Australia’s Household Debt Crisis Looms

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Today in the news, former economics advisor John Adams suggested that Australia is too late to prevent an ‘economic apocalypse’ regardless of his recurrent warnings to the political elites in Canberra. He continued to insist the Reserve Bank to raise interest rates to stop household debt getting further out of control.

This bubble is easy to illustrate. Confidence! It’s the inaccurate perception that Australia’s last twenty years of sustained economic growth will never encounter any form of correction is most distressing. Australia survived the GFC and a mining boom and bust. In the meantime, Melbourne and Sydney house prices have not skipped a beat or taken a backward step. Sadly, the decision makers and powerful elite in this country live in these two cities, and see Australia’s economic problems through a completely different lens to the remainder of the country. It’s a two-speed economy spiralling uncontrollably.

I acknowledge that this impending crisis isn’t just as straightforward as house prices in our two largest cities, but the average house prices in these cities are ever rising and contribute significantly to overall household debt. The experts in Canberra realise there’s an overheated house market but seem to be detested to take on any severe actions to correct it for fear of a housing crash.

As far as the remainder of the country goes, they have a completely different set of economic considerations. For Western Australia and Queensland specifically, the mining bust has sent property prices plumetting downwards for years now.

Among one of the indicators that illustrate the household debt crisis we are starting to see is the increase in the bankruptcy numbers across the entire country, specifically in the March 2017 quarter.


In the insolvency sector, our firm are noticing the distressing effects of house prices going backwards. Although not the primary cause of personal bankruptcies, it clearly is a vital factor.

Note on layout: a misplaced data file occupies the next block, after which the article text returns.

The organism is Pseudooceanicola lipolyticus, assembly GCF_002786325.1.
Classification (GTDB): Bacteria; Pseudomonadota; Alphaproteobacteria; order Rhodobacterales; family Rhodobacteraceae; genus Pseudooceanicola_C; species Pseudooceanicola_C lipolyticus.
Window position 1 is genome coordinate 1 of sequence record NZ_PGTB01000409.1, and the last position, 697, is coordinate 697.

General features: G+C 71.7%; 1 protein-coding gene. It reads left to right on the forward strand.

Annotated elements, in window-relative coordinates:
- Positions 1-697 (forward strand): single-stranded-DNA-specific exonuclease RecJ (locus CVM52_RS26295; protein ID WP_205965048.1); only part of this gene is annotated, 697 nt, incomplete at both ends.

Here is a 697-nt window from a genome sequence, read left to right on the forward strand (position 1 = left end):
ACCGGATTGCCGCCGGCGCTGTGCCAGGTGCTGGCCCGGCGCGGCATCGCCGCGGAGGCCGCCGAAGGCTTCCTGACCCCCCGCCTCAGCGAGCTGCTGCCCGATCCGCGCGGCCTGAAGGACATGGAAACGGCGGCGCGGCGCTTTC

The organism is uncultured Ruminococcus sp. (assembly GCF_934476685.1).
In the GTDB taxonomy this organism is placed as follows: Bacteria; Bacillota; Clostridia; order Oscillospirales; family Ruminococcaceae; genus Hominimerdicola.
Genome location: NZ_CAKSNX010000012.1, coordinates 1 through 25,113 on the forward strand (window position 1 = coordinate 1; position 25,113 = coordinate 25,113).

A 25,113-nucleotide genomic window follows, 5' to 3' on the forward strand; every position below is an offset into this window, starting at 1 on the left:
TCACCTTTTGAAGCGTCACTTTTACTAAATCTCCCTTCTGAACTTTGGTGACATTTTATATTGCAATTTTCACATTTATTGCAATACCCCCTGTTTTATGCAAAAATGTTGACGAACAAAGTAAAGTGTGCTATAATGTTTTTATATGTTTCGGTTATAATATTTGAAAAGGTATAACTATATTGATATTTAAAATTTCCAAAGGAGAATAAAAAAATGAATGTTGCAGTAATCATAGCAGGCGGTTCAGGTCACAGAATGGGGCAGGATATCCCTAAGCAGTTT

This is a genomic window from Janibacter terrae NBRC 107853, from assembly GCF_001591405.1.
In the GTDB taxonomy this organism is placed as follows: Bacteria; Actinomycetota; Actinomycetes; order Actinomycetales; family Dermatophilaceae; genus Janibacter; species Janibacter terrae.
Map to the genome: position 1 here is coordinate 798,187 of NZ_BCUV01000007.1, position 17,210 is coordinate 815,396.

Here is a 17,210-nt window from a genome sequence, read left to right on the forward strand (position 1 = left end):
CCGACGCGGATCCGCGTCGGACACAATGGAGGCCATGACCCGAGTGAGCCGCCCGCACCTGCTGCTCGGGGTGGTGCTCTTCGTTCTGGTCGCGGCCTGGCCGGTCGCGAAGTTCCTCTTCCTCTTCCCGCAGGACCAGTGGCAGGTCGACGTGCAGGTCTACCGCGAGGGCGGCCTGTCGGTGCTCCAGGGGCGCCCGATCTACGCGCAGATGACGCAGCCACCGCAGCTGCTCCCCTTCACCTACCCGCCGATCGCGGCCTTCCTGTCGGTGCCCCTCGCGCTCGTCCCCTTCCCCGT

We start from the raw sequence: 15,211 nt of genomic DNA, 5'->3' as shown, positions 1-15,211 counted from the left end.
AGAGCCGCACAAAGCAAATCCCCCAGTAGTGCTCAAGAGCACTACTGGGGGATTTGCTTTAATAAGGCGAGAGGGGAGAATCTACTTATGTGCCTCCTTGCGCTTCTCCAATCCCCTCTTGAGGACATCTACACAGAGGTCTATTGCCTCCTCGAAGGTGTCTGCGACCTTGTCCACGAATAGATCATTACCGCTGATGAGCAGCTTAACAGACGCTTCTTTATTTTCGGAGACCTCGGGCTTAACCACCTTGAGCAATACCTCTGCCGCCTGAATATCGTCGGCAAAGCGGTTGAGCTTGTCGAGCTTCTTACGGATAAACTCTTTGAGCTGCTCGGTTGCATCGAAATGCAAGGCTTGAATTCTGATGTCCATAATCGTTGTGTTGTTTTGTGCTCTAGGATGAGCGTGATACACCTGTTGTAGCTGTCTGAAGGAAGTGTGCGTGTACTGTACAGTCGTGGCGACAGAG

House prices going backwards is just part of the challenge; the other thing is owning a home in this country allows lenders to put you in a very different space as far as borrowing capacity. Simply put, you can borrow a lot more if you are a home owner than if you are not a home owner. I bankrupt people everyday and the level of debt fluctuates significantly from the non-home owner to the home owner. Lending is founded on algorithms and risk, so I suppose if you own a home you’re more likely to have reliable income and less likely to wind up bankrupt, so in turn you can borrow more. If you own a home in Melbourne or Sydney, you’re a safer risk than if you own a home in Mackay, simply because in one area the median house prices are booming and the other is going backwards, as it’s been doing so for years.

In conclusion, it appears we are running into a wall at full speed, and there are not too many people suggesting we slow down. If you would like to know more about the looming household debt crisis then give us a ring here at Bankruptcy Experts Penrith on 1300 795 575 or visit our website for additional information:

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